Phone: +263 77 552 1665

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Author Guide

A Guide to Book Titles – Easy, Simple, Catchy, Compact and Meaningful

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ONE of the major struggles of an author, no matter their experience or number of published books, is coming up with a title.

This is because, quite often, a title can make or break your book, especially if you are still fairly a new kid on the block in the publishing industry. 

There a number of people whose books I have edited and suggested alternative titles.

I don’t know about you, but I am never able to start working on a book until I have a title: maybe even just a working title so that I can get down to work. 

While one may have at their fingertips all the information on exactly what’s in the book, squeezing that into a single line title is often not as easy as it seems. 

I often love titles that are easy, simple and catchy at the same time. A title can be inspired by many different things, and I often experience this especially in my spiritual books. 

For example, my latest offering, Knocking on Heaven’s Door was inspired by a classic Cindy Crawford song of the same title. Since this is basically a book about faith, I felt that title was very apt.

I remember speaking to University of Zimbabwe lecturer, author and literary critic Memory Chirere concerning his latest collection of poems titled Bhuku Risina Basa Nekuti Rakanyorwa Masikati. 

Not only quite a mouthful, but this title makes you curious too. Chirere said the title had nothing to do with the book’s contents, but the circumstances under which it was written. 

While I may discourage long titles, I also frown upon one-word titles or topics (within the book). A title should be both crisp, compact and meaningful at the same time. 

Just recently, I was proofreading the script for a new book by Arthur Marara. 

In line with the subject, he could have called it Don’t Rely on A Salary or Establish Multiple Streams of Income, but no, he went for a smarter and chic title, Toys for Adults. 

I think Arthur nailed it here! You could never guess, or you could alternatively be led down a false trail.

Sometimes the wisest thing to do when you go for a book title is to avoid the low-hanging fruit! 

I once did typesetting for a book with a chapter titled, Time, which I felt it was rather bland, or lukewarm. 

What about time? Something like The Secrets of Time or Leveraging on Time would have been sweeter, I think. 

Your primary concern is to persuade the reader to see things from a certain perspective. So guide them accordingly.

The danger of repeating an already existing title is real especially for motivational and Christian literature because one can hardly come up with a new subject that has never been written about before.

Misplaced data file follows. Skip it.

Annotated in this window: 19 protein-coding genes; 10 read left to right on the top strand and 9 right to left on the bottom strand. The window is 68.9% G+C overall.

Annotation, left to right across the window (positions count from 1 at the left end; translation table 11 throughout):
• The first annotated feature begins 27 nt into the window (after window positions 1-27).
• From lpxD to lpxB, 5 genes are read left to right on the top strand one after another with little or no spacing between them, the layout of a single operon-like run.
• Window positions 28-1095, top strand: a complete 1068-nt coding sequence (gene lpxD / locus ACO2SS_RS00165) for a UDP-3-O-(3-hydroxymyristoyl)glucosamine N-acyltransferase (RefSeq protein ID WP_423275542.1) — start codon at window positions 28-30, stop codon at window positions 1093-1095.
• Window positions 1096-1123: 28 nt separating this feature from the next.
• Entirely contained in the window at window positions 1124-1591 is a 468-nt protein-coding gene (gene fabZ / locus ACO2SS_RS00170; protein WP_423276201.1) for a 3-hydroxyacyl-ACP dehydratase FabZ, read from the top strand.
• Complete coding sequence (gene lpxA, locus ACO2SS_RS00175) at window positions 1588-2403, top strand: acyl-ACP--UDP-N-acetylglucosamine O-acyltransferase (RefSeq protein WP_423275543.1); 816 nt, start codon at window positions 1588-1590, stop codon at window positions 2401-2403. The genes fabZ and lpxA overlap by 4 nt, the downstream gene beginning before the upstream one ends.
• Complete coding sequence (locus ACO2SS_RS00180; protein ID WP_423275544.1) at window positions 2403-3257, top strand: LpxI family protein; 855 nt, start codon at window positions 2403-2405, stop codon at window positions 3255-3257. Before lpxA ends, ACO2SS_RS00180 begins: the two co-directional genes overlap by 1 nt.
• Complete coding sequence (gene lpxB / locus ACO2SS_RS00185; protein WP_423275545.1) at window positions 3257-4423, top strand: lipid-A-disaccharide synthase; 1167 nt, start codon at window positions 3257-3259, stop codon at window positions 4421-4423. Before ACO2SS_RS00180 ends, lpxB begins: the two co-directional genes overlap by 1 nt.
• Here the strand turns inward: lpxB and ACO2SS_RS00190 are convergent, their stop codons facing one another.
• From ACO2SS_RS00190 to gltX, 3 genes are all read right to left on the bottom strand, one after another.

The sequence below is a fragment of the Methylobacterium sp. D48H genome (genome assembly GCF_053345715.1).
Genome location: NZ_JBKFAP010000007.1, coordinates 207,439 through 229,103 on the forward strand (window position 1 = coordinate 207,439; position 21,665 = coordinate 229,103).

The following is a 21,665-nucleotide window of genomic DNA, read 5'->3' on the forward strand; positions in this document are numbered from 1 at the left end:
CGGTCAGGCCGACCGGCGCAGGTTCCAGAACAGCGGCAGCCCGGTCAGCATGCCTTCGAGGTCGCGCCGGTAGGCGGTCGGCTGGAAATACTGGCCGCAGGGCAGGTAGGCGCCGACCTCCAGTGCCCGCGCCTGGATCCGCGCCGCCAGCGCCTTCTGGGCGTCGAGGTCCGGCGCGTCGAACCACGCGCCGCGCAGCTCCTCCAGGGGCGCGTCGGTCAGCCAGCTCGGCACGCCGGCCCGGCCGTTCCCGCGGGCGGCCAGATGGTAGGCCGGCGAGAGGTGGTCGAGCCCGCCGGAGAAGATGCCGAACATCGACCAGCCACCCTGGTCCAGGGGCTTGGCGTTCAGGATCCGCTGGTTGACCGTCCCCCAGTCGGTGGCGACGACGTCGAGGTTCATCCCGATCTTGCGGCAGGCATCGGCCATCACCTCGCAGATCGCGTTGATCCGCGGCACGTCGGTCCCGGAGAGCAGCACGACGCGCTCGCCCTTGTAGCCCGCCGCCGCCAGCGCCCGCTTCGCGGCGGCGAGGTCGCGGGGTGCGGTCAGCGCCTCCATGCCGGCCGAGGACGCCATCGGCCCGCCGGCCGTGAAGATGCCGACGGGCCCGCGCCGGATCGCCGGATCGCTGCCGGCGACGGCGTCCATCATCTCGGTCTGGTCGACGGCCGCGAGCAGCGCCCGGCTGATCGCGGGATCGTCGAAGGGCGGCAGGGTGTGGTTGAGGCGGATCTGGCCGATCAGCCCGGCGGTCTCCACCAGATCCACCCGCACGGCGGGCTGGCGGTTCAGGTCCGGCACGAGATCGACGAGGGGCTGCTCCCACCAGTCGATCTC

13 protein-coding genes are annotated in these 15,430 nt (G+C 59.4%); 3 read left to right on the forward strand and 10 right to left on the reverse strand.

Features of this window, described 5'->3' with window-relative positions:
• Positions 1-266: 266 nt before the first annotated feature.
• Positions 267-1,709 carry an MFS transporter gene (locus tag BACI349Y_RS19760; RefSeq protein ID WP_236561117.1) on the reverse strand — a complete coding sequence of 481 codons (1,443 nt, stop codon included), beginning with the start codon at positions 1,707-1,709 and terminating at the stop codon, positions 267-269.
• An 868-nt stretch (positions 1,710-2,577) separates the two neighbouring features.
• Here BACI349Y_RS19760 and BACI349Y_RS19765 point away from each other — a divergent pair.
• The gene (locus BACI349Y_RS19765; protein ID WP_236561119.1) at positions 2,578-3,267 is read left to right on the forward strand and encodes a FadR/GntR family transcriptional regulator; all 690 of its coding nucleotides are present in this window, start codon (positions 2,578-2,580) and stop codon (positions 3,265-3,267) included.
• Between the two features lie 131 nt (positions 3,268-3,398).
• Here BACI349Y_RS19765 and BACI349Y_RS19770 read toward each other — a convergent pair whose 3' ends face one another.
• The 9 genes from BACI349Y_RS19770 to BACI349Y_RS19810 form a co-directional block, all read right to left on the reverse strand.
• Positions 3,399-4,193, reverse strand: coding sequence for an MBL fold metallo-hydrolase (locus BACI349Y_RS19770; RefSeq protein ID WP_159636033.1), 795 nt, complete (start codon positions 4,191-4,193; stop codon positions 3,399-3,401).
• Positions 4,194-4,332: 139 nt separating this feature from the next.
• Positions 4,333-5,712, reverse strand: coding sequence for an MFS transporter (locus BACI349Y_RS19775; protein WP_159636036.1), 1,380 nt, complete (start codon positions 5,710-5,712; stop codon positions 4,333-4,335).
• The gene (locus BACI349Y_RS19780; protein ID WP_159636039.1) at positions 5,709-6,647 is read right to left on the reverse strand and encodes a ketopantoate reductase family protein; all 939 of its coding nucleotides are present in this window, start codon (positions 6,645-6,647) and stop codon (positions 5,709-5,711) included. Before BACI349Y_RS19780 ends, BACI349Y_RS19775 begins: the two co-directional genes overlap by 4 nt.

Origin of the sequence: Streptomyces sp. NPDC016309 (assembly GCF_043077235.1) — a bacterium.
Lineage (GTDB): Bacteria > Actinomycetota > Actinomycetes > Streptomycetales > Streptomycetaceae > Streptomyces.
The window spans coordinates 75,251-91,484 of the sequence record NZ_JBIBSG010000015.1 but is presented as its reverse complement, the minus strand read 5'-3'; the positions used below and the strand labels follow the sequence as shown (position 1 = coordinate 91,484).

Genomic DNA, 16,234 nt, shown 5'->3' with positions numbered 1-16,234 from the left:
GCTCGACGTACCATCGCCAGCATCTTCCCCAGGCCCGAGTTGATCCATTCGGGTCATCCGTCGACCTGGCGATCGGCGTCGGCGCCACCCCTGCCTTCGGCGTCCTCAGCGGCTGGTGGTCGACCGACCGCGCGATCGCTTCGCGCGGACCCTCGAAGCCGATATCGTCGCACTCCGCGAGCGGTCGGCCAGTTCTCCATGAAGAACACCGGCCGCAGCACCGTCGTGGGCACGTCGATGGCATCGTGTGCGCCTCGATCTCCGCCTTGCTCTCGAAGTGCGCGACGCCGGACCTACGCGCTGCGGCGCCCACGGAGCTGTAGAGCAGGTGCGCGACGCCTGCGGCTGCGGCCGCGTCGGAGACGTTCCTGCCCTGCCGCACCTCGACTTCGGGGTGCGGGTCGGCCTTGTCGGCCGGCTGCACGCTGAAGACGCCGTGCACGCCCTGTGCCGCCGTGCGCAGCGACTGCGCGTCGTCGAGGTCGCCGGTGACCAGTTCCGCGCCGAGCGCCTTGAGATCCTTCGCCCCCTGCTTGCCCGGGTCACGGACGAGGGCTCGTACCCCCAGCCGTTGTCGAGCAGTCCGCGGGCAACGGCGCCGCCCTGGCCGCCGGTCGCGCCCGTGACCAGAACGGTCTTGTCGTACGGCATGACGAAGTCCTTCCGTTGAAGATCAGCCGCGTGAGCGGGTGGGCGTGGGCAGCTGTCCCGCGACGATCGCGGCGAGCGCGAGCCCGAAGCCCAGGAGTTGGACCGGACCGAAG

So the secret is to avoid the well-beaten path. Go for the unique. 

If you read Simba Nyamadzawo’s latest book, Emerge, you might say, of course, I’ve read this before. But I can do a money-back guarantee for you that you have never come across a similar book title. 

The question writers often ask is: what if my book has a similar title with another book? Of course, that’s very possible, and it has happened a lot, because you can’t possibly know every book that has been published in the world! 

The same happens to people’s names. There are many people called Phillip in Zimbabwe. In fact, I know two or three who are called Phillip Chidavaenzi. But our national ID numbers are never the same. 

So, books are told apart or identified not by their titles but by their International Syndicate Book Numbers (ISBN).

Titles can be similar, I discovered an American novel titled, Ties that Bind, almost similar to my book, The Ties that Bind but their distinguishing identity features are the different ISBNs.

Once you have picked up a title, it’s important to toy around with it before the final decision. 

You must therefore see if you can tighten it, re-phrase it, compress it, and turn it the other way around until you are satisfied that you have nailed it. 

Influences vary when it comes to choices of titles. 

The titles of two of my four published novels The Latter Rain and Chasing the Wind as well as the forthcoming Sword in the Wilderness are all biblical allusions. 

They are derived from the scriptures. So for me, the Bible also provides a cannon fodder for my novel titles. 

This is not a new tradition. 

Offhand, I can think of Kane and Abel (although Jeffrey Archer played around with Cain to suit his purposes) and The Prodigal Daughter, a clever wordplay on the biblical Parable of the Prodigal Son. 

Phillip Kundeni Chidavaenzi

Author | Editor | Literary Consultant

Co-Founder & Editor-in-Chief of Royalty Books (Pvt.) Ltd

Founder & Administrator Writers Clinic

Email: royaltybookspl@gmail.com

Phone: +263 77 552 1665

Writers Clinic is a writer training and author empowerment arm of leading book publishers, Royalty Books.